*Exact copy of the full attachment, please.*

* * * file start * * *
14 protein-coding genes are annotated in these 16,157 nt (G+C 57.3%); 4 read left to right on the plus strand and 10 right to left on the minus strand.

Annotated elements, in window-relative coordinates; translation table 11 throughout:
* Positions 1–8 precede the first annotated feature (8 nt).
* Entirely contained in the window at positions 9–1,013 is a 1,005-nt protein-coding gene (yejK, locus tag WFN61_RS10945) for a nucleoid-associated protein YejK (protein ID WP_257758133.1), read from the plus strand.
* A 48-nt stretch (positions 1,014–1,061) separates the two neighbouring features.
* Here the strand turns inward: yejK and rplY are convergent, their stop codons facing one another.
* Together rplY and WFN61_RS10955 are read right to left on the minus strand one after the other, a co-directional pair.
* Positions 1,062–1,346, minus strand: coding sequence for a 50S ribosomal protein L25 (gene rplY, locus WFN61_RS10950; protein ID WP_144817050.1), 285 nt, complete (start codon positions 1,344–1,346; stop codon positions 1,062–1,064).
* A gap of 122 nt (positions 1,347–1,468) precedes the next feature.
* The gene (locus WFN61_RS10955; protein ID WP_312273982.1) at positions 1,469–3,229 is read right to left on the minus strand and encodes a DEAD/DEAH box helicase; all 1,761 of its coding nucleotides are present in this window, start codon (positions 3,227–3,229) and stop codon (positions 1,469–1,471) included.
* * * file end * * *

14 protein-coding genes are annotated in these 16,157 nt (G+C 57.3%); 4 read left to right on the plus strand and 10 right to left on the minus strand.

Annotated elements, in window-relative coordinates; translation table 11 throughout:
* Positions 1–8 precede the first annotated feature (8 nt).
* Entirely contained in the window at positions 9–1,013 is a 1,005-nt protein-coding gene (yejK, locus tag WFN61_RS10945) for a nucleoid-associated protein YejK (protein ID WP_257758133.1), read from the plus strand.
* A 48-nt stretch (positions 1,014–1,061) separates the two neighbouring features.
* Here the strand turns inward: yejK and rplY are convergent, their stop codons facing one another.
* Together rplY and WFN61_RS10955 are read right to left on the minus strand one after the other, a co-directional pair.
* Positions 1,062–1,346, minus strand: coding sequence for a 50S ribosomal protein L25 (gene rplY, locus WFN61_RS10950; protein ID WP_144817050.1), 285 nt, complete (start codon positions 1,344–1,346; stop codon positions 1,062–1,064).
* A gap of 122 nt (positions 1,347–1,468) precedes the next feature.
* The gene (locus WFN61_RS10955; protein ID WP_312273982.1) at positions 1,469–3,229 is read right to left on the minus strand and encodes a DEAD/DEAH box helicase; all 1,761 of its coding nucleotides are present in this window, start codon (positions 3,227–3,229) and stop codon (positions 1,469–1,471) included.